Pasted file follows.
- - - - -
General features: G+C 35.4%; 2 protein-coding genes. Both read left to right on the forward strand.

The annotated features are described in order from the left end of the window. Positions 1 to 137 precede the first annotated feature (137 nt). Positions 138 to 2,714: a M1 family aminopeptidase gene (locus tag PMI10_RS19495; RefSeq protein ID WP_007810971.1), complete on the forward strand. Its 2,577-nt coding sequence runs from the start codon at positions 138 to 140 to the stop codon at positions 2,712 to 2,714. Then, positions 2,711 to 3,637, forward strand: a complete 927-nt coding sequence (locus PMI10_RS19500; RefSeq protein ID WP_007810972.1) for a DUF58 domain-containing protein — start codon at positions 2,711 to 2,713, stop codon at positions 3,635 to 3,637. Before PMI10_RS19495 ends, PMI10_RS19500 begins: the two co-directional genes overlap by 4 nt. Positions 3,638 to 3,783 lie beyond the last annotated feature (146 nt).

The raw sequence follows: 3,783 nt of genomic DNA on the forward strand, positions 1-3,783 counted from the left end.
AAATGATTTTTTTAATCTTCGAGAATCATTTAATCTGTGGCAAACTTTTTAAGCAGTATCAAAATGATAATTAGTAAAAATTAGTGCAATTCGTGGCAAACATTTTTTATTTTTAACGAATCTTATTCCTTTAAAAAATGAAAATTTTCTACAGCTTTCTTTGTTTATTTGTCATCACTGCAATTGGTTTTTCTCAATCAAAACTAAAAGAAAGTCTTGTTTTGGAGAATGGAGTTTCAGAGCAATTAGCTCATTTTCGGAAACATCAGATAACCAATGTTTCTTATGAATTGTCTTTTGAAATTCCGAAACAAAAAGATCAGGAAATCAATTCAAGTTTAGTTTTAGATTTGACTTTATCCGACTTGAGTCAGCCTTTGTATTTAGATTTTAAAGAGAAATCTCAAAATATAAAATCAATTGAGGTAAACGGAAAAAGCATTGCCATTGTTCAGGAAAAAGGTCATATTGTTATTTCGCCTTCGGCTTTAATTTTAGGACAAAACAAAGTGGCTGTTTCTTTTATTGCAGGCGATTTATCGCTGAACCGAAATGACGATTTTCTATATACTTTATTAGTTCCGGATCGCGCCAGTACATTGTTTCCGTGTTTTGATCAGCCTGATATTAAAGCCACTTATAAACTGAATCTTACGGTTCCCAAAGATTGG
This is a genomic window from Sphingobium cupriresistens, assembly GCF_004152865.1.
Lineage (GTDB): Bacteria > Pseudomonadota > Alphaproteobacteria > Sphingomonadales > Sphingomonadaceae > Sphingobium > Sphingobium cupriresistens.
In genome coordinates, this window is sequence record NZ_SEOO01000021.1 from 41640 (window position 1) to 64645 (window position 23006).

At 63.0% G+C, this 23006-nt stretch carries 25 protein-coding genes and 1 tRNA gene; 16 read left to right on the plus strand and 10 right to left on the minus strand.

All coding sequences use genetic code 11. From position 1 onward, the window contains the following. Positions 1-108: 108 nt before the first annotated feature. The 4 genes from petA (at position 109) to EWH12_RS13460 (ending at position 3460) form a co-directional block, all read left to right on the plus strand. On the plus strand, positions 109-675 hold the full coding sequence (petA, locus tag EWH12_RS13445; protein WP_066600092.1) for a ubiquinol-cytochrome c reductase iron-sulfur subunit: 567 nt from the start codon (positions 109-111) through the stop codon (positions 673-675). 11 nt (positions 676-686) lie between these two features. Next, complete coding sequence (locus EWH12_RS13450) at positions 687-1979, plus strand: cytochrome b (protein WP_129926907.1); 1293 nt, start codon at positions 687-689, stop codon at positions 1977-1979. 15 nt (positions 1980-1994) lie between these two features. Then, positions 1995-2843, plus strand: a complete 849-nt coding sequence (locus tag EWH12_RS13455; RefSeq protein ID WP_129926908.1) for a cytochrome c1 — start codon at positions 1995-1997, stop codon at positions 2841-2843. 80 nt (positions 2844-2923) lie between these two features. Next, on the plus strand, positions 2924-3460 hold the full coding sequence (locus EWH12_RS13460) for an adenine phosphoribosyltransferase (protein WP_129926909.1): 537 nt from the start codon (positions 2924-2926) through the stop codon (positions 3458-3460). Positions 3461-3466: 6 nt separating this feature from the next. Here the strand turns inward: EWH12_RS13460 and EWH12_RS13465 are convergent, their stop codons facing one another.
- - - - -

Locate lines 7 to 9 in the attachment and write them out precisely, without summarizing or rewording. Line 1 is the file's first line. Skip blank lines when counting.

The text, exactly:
In genome coordinates, this window is sequence record NZ_SEOO01000021.1 from 41640 (window position 1) to 64645 (window position 23006).

At 63.0% G+C, this 23006-nt stretch carries 25 protein-coding genes and 1 tRNA gene; 16 read left to right on the plus strand and 10 right to left on the minus strand.

All coding sequences use genetic code 11. From position 1 onward, the window contains the following. Positions 1-108: 108 nt before the first annotated feature. The 4 genes from petA (at position 109) to EWH12_RS13460 (ending at position 3460) form a co-directional block, all read left to right on the plus strand. On the plus strand, positions 109-675 hold the full coding sequence (petA, locus tag EWH12_RS13445; protein WP_066600092.1) for a ubiquinol-cytochrome c reductase iron-sulfur subunit: 567 nt from the start codon (positions 109-111) through the stop codon (positions 673-675). 11 nt (positions 676-686) lie between these two features. Next, complete coding sequence (locus EWH12_RS13450) at positions 687-1979, plus strand: cytochrome b (protein WP_129926907.1); 1293 nt, start codon at positions 687-689, stop codon at positions 1977-1979. 15 nt (positions 1980-1994) lie between these two features. Then, positions 1995-2843, plus strand: a complete 849-nt coding sequence (locus tag EWH12_RS13455; RefSeq protein ID WP_129926908.1) for a cytochrome c1 — start codon at positions 1995-1997, stop codon at positions 2841-2843. 80 nt (positions 2844-2923) lie between these two features. Next, on the plus strand, positions 2924-3460 hold the full coding sequence (locus EWH12_RS13460) for an adenine phosphoribosyltransferase (protein WP_129926909.1): 537 nt from the start codon (positions 2924-2926) through the stop codon (positions 3458-3460). Positions 3461-3466: 6 nt separating this feature from the next. Here the strand turns inward: EWH12_RS13460 and EWH12_RS13465 are convergent, their stop codons facing one another.